Sufjan Stevens, Illinois (2005)
The side of the jewel case calls this album "Illinois," while the front (and call it "Illinoise" (as in "Come on feel the..."). It seems to me more likely that an album would be titled "Illinois" rather than "Sufjan Stevens invites you to: Come on feel the Illinoise," as the front of the album invites you to do, so Illinois is what I'm calling it.

I listened to the hype surrounding this album for about half of 2006 without having heard one note from it. I don’t consider myself a music snob, but when modern arena rock heroes are groups along the lines of Matchbox 20, Blink 182, and Limp Bizkit, my mind tends to block out anything that alternative/college rock press tries to pound into it. I’ll admit that I was wrong and the press was right with the hype for this one. If I hadn’t seen the Austin City Limits with Sufjan, Shara Worden, and what appeared to be most of a full orchestra, I might’ve overlooked this album, too. This album is all beautiful stuff, from the orchestration to the occasionally wacky lyrics. Some of the orchestration reminds me of Zappa, which is a huge compliment from me; there’s much going on at a technical level that people who appreciate that aspect of Zappa’s compositions—or anyone—can appreciate. Even if one can’t quite geet into the music at face value, I think that almost anyone would agree that it’s composed and performed by one insanely talented individual.

Michael Andrews, Donnie Darko (2005, Music From the Original Motion Picture Score)
This is dark, moody, mostly-instrumental album from a mostly dark, moody movie. The movie itself makes me think profound thoughts about life, death, and sacrifice; falling asleep to the soundtrack makes me wake up midway through it, freaked out by a sinister sounding creak or other instrumental boink. There’s a beautiful remake of Tears For Fears "Mad World" at the end, which alone is worth the purchase price.

Paul Gilbert, Get Out Of My Yard (2006)
You’ve probably heard Paul Gilbert without realizing it. He was the guitarist for Mr.Big (remember "To Be With You"?). He’s spent a lot of time in Japan as an instructor, and has recorded several solo albums through the years. He’s always near the top of guitar player’s polls in the mags, and is known for being extremely fast and extremely accurate. This new instrumental album showcases his songwriting/arranging abilities, as well as his agility on the fretboard. Highlights are "Marine Layer," a sweet acoustic duet with his wife, Emi, on piano, and the bluesy-fusion of "Twelve Twelve" and "Rusty Old Boat." He also does more with a three-string guitar tribute to Eddie Van Halen than I could ever imagine pulling off with six strings and eight hands.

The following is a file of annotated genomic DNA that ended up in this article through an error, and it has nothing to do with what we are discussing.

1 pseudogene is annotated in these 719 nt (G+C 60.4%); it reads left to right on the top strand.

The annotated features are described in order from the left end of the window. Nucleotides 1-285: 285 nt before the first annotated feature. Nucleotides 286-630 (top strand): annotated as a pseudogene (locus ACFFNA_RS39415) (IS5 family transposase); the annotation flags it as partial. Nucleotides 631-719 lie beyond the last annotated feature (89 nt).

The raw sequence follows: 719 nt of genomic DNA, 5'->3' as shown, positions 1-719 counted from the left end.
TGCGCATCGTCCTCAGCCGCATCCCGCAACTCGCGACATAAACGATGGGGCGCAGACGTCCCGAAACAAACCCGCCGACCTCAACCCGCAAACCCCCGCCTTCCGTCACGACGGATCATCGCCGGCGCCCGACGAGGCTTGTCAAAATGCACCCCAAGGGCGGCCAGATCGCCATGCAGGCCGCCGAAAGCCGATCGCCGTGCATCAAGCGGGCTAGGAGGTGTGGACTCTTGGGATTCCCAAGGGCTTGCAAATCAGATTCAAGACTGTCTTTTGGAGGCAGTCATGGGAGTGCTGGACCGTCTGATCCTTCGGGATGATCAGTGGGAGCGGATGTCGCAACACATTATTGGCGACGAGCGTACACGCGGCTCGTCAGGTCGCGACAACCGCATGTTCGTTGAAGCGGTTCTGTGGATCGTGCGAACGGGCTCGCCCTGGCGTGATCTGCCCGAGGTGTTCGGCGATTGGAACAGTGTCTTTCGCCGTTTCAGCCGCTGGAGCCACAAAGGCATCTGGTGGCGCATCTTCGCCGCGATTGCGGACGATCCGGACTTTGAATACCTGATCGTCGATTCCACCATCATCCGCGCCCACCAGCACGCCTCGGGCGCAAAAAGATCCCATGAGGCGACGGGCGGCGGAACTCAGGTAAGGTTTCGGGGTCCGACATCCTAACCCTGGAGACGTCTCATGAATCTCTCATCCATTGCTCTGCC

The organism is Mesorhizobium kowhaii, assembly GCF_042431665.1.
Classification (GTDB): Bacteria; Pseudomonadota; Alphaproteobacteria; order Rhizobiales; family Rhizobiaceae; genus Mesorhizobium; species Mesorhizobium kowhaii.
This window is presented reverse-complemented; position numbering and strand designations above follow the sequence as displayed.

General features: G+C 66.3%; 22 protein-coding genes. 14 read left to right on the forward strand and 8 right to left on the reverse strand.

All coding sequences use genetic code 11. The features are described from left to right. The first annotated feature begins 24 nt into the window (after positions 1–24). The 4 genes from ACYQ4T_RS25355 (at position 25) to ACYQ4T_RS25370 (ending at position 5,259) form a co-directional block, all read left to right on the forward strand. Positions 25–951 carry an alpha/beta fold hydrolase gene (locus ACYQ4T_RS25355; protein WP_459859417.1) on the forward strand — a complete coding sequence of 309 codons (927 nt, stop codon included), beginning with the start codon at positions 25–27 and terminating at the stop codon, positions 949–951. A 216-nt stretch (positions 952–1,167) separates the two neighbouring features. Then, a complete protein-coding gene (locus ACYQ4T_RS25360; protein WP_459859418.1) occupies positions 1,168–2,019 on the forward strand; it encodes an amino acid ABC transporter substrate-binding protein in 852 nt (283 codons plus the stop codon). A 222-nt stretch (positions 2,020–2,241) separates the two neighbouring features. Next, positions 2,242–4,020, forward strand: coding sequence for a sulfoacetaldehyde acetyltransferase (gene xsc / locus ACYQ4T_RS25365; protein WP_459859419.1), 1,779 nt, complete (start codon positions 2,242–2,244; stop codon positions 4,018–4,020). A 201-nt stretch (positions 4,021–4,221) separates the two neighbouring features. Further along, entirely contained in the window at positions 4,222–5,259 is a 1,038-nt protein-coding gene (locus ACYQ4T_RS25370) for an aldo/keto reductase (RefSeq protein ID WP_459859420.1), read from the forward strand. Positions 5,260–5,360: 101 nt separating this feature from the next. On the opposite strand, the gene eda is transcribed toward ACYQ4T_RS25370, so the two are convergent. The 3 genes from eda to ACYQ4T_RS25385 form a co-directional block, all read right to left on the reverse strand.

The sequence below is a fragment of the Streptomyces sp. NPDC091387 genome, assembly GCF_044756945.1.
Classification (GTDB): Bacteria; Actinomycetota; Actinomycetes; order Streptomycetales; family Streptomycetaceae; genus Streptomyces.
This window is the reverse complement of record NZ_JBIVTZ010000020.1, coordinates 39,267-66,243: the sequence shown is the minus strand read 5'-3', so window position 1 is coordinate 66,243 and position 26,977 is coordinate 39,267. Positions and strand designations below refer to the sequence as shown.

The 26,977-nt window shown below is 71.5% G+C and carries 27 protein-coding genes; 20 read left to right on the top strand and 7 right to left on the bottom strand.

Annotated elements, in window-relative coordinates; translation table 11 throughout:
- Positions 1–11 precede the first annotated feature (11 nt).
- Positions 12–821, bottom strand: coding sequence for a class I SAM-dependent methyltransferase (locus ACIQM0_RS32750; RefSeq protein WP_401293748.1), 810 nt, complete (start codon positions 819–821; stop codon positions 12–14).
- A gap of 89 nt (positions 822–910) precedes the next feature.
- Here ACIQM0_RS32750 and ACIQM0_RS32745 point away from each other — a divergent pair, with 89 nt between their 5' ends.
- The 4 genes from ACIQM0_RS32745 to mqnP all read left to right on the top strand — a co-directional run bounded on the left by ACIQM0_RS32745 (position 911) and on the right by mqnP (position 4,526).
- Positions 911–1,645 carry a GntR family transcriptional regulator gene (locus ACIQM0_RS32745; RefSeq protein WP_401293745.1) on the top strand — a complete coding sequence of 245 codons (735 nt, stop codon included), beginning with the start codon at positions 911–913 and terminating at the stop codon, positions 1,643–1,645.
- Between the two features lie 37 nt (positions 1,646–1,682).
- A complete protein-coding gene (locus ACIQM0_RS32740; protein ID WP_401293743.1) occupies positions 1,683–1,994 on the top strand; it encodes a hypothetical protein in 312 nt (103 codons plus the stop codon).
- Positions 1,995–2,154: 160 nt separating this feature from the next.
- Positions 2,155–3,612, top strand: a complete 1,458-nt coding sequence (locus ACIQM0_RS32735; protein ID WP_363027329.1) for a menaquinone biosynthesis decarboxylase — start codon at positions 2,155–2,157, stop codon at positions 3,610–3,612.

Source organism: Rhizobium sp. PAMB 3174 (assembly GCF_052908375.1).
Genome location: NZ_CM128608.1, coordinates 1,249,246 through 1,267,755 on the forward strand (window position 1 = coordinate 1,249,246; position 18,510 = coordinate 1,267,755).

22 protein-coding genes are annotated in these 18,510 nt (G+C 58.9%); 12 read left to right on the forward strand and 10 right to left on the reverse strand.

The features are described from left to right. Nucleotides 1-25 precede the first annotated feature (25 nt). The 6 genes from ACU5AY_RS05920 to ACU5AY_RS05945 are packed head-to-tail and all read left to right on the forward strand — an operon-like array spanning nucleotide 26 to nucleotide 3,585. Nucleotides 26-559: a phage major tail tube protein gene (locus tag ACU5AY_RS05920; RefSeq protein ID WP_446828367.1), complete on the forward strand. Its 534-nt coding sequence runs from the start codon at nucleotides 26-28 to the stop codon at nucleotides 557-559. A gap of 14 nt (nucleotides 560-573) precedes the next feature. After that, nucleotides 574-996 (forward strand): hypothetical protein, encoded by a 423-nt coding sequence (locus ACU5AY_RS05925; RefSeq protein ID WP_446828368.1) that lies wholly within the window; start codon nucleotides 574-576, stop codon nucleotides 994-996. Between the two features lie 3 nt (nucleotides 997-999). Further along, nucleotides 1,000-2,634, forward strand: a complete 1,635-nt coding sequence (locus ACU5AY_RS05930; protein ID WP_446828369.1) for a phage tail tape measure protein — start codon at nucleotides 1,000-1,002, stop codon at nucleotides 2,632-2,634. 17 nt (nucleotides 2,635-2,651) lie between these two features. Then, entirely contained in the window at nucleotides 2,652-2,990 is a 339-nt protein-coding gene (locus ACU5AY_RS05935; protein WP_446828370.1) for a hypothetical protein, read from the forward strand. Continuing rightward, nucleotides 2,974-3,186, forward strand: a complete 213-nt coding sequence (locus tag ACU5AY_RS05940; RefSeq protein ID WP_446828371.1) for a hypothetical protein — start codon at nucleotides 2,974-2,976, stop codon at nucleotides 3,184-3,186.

Television, Marquee Moon (1977, Marquee Moon)
I’m not really much into Lou Reed’s music, and groups like the Dolls don’t do anything for me. The fact that Mapplethorpe shot the cover for this album probably would’ve caused me to lump Television into the early ‘70s Warhol-ish/decadent/artsy New York scene had I not heard the title track on WPGU. Some obviously history-ignorant person posted a comment on Amazon that these guys were essentially Violent Femmes ripoffs. I’ll admit that I did think that Tom Verlaine sounds a bit like Gordon Gano, and thought this was a Femmes song when I first heard it. The song seems to fade to an ending twice; while discussing with a coworker whether or not they were going to name the artist on the radio, it "began" again (and they did announce it after it was over). I found a used copy at Exile on the day that I heard it; they’d just aquired it earlier that day (fate?). There’s some seriously cool guitar/bass slightly odd time interplay, which is true for the most part for the rest of the album. A lot of reviewers on the ‘net seem to think that this album would hold up well if it were released today. I agree.

Fiona Apple, Not About Love (2005, Extraordinary Machine)
I first heard this song on WPGU, and my first thought was, "This sounds like Fiona Apple, but I don’t like Fiona Apple." I have a newfound respect for her writing and performance after this track, buried near the end of the album. Piano is at the forefront of the mix, with some crazy, swirling stringy orchestral stabs throughout. For some reason, I picture film noir-ish black tie dance numbers when I hear it. Lyrics are typically Fiona Apple-ish (relationship-y), but with enough word-turning to keep things interesting. A small example:

The early cars
Already are
Drawing deep breaths past my door
And last night's phrases
Sick with lack of basis
Are still writhing on my floor

The Good Life, Album of the Year (2004, Album of the Year)
This song is like a movie about a failed relationship compressed into song form. Apparently, Tim Kasher (the singer/songwriter) was going through a nasty marital breakup as the songs for this album were written. We go from this:

The first time that I met her I was throwing up in the ladies room stall
She asked me if I needed anything, I said, "I think I spilled my drink."
And that’s how it started, or so I’d like to believe

The first time that I met her I was convinced that I had finally found the one
She was convinced I was under the influence of all those drunken romantics
I was reading Bronte at the time; I had Bukowski on my mind

(Note: Bonus points for the Bukowski reference!)

…to this, later in the song:

She said, "Space is not just the place for stars,
I gave you an inch, you want a house with a yard."
And I know she loved me once, but those days are done
She used to call me ever day from a pay phone on her break for lunch,
Just to say she can’t wait to come home.

Yikes. Very sad, but very beautiful, and not horribly bitter in the end. The music is well-written and listenable, too, with some cool REM-like guitar noodling throughout.

Wednesday, October 18, 2006

When a doo-rag just won't doo.....

As promised, my new line of t-shirts is nearly complete. The first out of the sweatshop will be my "Gang Affiliation" line. If you're proud of whom you're down with, show the world! If your gang isn't "represented" here, drop me a line. Custom orders are possible on a case-by-case basis.

These will be followed by "Memories of Democracy." Here's a sneak preview of the first in that series: